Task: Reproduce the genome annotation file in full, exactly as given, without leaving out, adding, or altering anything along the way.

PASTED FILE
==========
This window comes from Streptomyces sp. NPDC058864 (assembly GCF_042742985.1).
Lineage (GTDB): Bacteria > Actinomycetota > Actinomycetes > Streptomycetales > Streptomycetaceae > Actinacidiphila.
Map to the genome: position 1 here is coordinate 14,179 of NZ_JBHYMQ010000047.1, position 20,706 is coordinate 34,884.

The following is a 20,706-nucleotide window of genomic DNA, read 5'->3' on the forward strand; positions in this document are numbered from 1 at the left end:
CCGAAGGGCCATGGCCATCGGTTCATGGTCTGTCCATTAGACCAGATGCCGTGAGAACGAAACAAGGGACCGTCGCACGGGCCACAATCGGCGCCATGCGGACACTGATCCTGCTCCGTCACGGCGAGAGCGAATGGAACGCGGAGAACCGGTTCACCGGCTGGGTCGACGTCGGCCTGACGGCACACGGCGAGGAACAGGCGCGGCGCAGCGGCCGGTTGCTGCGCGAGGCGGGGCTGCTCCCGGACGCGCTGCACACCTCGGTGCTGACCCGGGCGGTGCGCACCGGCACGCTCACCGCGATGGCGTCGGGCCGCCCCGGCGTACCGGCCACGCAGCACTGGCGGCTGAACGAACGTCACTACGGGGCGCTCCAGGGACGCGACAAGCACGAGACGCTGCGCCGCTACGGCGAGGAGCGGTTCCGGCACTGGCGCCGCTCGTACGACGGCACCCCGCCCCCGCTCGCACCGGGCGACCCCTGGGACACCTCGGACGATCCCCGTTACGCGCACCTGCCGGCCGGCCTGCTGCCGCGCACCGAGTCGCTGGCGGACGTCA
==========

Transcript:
This window comes from Streptomyces sp. NPDC058864 (assembly GCF_042742985.1).
Lineage (GTDB): Bacteria > Actinomycetota > Actinomycetes > Streptomycetales > Streptomycetaceae > Actinacidiphila.
Map to the genome: position 1 here is coordinate 14,179 of NZ_JBHYMQ010000047.1, position 20,706 is coordinate 34,884.

The following is a 20,706-nucleotide window of genomic DNA, read 5'->3' on the forward strand; positions in this document are numbered from 1 at the left end:
CCGAAGGGCCATGGCCATCGGTTCATGGTCTGTCCATTAGACCAGATGCCGTGAGAACGAAACAAGGGACCGTCGCACGGGCCACAATCGGCGCCATGCGGACACTGATCCTGCTCCGTCACGGCGAGAGCGAATGGAACGCGGAGAACCGGTTCACCGGCTGGGTCGACGTCGGCCTGACGGCACACGGCGAGGAACAGGCGCGGCGCAGCGGCCGGTTGCTGCGCGAGGCGGGGCTGCTCCCGGACGCGCTGCACACCTCGGTGCTGACCCGGGCGGTGCGCACCGGCACGCTCACCGCGATGGCGTCGGGCCGCCCCGGCGTACCGGCCACGCAGCACTGGCGGCTGAACGAACGTCACTACGGGGCGCTCCAGGGACGCGACAAGCACGAGACGCTGCGCCGCTACGGCGAGGAGCGGTTCCGGCACTGGCGCCGCTCGTACGACGGCACCCCGCCCCCGCTCGCACCGGGCGACCCCTGGGACACCTCGGACGATCCCCGTTACGCGCACCTGCCGGCCGGCCTGCTGCCGCGCACCGAGTCGCTGGCGGACGTCA